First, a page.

Ministers ‘must protect civil service impartiality’ in NI Protocol dispute

Union says Northern Ireland Civil Service officials are at risk of “inevitable accusations of politicisation” in row over Irish Sea border checks
The Port of Larne in Northern Ireland. Photo: Andrew Hill/Flickr/CC BY-ND 2.0

By Jim Dunton

03 Feb 2022

Civil service union the FDA has warned ministers that officials in Northern Ireland must be insulated from escalating political wrangling over the contentious Northern Ireland Protocol.

Agriculture minister and former Democratic Unionist Party leader Edwin Poots yesterday ordered Northern Ireland Civil Service officials to halt border checks on goods entering from Great Britain via the Irish Sea, despite the terms of the Brexit-related protocol. However, the instruction does not have the backing of the DUP’s power-sharing partner Sinn Féin and has reportedly yet to be enacted.

FDA general secretary Dave Penman said it was unacceptable for officials to be pulled in different directions by political masters and urged both the Northern Ireland Executive and the UK  government to intervene.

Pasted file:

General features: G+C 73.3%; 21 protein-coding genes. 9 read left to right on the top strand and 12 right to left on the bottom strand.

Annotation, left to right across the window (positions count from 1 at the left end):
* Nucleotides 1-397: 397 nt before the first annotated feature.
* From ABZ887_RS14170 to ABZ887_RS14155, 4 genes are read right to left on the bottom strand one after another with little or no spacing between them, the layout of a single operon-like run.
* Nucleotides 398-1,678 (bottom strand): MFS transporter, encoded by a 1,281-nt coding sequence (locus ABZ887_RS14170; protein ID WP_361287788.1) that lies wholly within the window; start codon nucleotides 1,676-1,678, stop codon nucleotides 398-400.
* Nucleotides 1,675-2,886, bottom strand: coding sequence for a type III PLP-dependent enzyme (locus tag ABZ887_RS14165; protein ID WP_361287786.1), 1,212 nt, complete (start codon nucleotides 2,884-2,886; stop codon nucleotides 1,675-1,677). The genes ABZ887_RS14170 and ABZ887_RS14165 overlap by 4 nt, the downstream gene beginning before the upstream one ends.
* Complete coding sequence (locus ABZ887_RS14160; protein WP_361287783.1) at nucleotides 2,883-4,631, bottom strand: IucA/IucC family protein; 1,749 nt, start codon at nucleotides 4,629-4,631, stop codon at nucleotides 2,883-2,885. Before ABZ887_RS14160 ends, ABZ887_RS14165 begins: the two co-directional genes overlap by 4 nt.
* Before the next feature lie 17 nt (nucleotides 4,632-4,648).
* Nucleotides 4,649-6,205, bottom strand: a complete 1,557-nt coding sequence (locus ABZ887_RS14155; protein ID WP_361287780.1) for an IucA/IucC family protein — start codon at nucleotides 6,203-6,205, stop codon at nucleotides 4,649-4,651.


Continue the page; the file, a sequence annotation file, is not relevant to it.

“Civil servants have an obligation to uphold the rule of law. In contentious areas of legal dispute such as this, ministers have an obligation to protect the political impartiality of the civil service, rather than upping the stakes for their own political agenda,” he said.

“Ministers should ensure that civil servants have clear, unambiguous advice to protect from the inevitable accusations of politicisation.

"The executive now needs to urgently ensure there is clarity over the legality of what civil servants are being asked to do.”

Penman also cautioned that Westminster could not pass off the dispute – which could lead to another suspension of power-sharing in Northern Ireland – as a local dispute.

“The UK government cannot be bystanders on an issue which is entirely of their own creation,” he said.

“Their refusal to become involved is a green light to those who are seeking to exploit this contentious issue for their own political gain.

“They must now act urgently to find a resolution to this crisis before it damages the impartiality of the civil service and the integrity of government in Northern Ireland."

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